Assessing Government Intentions for Australian Water Reform Using a Social Justice Framework

Anna Lukasiewicz, Kathleen Bowmer, Geoff J. Syme, Penelope Davidson

Research output: Contribution to journalArticle

12 Citations (Scopus)

Abstract

Concerns about justice are increasing as Australian governments continue to implement water reform, often facing hostility from stakeholders with conflicting interests. This article presents a social justice framework that can be used to analyze water reform from a justice perspective. The framework is a compilation of existing justice theories taken from the social psychology literature and is based on the components of distributive, procedural, and interactive justice. We applied the framework in a content analysis of eight key policy documents on water reform. Results show that Australian governments intend that justice be achieved across the distributive and procedural components, with distribution scoring highest and procedural concerns being most numerous. Justice in water reform is predominantly constructed as distribution according to need, with transparent, consistent, and accurate decision making as a second priority. The analysis shows that the framework is a useful tool for evaluating and developing policy using a justice perspective.
Original languageEnglish
Pages (from-to)1314-1329
Number of pages16
JournalSociety and Natural Resources
Volume26
Issue number11
DOIs
Publication statusPublished - Jul 2013

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social justice
justice
water
reform
social psychology
content analysis
stakeholder
decision making

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title = "Assessing Government Intentions for Australian Water Reform Using a Social Justice Framework",
abstract = "Concerns about justice are increasing as Australian governments continue to implement water reform, often facing hostility from stakeholders with conflicting interests. This article presents a social justice framework that can be used to analyze water reform from a justice perspective. The framework is a compilation of existing justice theories taken from the social psychology literature and is based on the components of distributive, procedural, and interactive justice. We applied the framework in a content analysis of eight key policy documents on water reform. Results show that Australian governments intend that justice be achieved across the distributive and procedural components, with distribution scoring highest and procedural concerns being most numerous. Justice in water reform is predominantly constructed as distribution according to need, with transparent, consistent, and accurate decision making as a second priority. The analysis shows that the framework is a useful tool for evaluating and developing policy using a justice perspective.",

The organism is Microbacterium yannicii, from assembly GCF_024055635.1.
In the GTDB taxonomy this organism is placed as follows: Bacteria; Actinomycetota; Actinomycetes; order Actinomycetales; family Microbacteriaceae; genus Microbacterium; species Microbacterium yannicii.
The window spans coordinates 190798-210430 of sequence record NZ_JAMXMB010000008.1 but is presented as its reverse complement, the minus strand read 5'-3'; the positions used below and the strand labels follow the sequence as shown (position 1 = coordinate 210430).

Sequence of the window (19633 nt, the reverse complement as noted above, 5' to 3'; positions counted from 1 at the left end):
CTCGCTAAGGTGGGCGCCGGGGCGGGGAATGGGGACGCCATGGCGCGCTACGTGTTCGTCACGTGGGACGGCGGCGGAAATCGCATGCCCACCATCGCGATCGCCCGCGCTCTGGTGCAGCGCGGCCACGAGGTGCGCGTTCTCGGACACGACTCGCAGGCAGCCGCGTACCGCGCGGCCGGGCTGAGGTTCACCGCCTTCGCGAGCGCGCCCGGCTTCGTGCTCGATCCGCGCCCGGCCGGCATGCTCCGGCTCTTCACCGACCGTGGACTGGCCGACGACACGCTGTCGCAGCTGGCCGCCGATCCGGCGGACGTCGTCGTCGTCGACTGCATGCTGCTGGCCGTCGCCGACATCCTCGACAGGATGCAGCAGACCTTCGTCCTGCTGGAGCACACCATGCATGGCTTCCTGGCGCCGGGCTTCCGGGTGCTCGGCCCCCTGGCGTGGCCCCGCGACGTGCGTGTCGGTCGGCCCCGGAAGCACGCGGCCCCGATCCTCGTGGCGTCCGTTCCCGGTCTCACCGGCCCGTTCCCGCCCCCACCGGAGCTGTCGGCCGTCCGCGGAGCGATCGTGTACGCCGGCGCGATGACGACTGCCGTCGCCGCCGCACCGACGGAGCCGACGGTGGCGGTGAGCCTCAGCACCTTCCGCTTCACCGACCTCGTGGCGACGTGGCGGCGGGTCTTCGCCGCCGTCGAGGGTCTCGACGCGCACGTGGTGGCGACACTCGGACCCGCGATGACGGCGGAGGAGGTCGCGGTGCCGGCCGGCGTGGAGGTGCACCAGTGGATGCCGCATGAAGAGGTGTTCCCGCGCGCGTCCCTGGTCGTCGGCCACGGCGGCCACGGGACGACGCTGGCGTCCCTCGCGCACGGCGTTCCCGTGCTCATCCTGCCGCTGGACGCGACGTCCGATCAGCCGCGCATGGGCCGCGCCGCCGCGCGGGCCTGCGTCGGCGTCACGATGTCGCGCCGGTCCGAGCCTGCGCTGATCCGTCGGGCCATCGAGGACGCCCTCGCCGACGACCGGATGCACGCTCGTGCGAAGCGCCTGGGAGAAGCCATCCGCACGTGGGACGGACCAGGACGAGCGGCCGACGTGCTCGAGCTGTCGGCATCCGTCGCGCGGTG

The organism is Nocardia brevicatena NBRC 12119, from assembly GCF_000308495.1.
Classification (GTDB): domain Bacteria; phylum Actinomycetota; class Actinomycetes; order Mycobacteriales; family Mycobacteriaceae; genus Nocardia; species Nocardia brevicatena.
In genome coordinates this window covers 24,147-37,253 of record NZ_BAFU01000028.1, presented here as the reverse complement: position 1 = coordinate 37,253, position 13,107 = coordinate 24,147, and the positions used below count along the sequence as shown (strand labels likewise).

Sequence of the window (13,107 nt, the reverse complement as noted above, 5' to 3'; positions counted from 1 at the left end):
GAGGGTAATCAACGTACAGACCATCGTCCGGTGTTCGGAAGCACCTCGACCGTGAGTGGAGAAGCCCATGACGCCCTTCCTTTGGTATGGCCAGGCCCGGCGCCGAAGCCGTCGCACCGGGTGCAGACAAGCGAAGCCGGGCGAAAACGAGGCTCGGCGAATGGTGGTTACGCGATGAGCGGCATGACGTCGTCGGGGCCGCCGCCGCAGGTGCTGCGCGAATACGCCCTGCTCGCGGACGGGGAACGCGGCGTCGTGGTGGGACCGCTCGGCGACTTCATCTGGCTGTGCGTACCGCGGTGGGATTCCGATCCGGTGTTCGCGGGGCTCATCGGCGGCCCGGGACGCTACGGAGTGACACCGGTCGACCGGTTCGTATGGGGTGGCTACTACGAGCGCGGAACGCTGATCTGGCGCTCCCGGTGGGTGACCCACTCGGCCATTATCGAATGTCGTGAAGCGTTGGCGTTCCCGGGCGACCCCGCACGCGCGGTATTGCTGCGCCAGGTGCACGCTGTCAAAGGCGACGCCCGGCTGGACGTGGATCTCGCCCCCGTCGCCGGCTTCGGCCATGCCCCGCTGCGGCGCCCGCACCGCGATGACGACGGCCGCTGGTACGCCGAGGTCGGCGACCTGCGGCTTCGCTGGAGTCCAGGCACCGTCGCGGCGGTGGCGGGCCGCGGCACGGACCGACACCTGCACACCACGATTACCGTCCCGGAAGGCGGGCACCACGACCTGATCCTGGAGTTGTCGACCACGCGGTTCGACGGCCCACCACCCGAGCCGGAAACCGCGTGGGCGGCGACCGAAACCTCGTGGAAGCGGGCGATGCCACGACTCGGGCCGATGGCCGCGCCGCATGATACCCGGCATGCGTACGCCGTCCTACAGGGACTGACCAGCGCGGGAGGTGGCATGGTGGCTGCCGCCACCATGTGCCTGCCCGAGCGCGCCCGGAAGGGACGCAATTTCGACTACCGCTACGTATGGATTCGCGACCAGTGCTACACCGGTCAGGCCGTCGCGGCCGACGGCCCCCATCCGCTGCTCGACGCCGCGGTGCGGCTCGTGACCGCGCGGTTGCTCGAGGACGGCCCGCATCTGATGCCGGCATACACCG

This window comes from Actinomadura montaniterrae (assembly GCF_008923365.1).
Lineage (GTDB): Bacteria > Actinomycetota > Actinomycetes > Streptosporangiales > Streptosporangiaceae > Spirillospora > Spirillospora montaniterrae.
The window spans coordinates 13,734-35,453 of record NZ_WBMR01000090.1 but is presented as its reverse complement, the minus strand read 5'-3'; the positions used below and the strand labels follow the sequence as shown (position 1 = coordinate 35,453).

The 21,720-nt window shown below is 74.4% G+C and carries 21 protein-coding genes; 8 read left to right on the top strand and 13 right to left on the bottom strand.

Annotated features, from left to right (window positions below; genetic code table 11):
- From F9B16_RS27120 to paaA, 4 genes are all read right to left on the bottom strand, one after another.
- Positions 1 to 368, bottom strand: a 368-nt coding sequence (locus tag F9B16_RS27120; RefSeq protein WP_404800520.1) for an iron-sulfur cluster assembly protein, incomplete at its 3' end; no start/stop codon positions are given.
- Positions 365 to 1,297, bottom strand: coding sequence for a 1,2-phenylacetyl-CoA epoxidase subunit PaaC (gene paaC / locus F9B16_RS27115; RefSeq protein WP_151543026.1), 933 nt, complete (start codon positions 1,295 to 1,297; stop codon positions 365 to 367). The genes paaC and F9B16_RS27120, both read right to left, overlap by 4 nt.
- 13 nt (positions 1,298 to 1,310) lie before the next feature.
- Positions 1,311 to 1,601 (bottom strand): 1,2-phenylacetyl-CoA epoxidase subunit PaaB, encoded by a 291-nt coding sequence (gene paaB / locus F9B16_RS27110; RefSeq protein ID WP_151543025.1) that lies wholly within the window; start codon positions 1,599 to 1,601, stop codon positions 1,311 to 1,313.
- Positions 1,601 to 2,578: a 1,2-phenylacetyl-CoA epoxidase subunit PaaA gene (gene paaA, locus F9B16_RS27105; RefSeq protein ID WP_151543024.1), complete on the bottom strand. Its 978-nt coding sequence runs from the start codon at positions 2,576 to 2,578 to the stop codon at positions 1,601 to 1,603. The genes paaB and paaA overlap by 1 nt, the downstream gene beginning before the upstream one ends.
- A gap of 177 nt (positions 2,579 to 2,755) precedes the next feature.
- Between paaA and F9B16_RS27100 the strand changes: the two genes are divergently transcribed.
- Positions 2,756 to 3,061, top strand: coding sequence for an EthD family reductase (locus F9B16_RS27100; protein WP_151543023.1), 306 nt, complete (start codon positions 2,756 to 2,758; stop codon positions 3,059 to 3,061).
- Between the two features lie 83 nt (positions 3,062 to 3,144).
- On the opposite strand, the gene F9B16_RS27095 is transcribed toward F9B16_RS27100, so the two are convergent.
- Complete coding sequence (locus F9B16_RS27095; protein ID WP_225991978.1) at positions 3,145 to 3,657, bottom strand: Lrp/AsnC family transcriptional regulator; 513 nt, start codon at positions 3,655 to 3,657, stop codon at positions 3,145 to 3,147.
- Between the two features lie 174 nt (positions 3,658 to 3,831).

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Assessing Government Intentions for Australian Water Reform Using a Social Justice Framework. / Lukasiewicz, Anna; Bowmer, Kathleen; Syme, Geoff J.; Davidson, Penelope.

In: Society and Natural Resources, Vol. 26, No. 11, 07.2013, p. 1314-1329.

Research output: Contribution to journalArticle

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AU - Lukasiewicz, Anna

AU - Bowmer, Kathleen

AU - Syme, Geoff J.

AU - Davidson, Penelope

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AB - Concerns about justice are increasing as Australian governments continue to implement water reform, often facing hostility from stakeholders with conflicting interests. This article presents a social justice framework that can be used to analyze water reform from a justice perspective. The framework is a compilation of existing justice theories taken from the social psychology literature and is based on the components of distributive, procedural, and interactive justice. We applied the framework in a content analysis of eight key policy documents on water reform. Results show that Australian governments intend that justice be achieved across the distributive and procedural components, with distribution scoring highest and procedural concerns being most numerous. Justice in water reform is predominantly constructed as distribution according to need, with transparent, consistent, and accurate decision making as a second priority. The analysis shows that the framework is a useful tool for evaluating and developing policy using a justice perspective.

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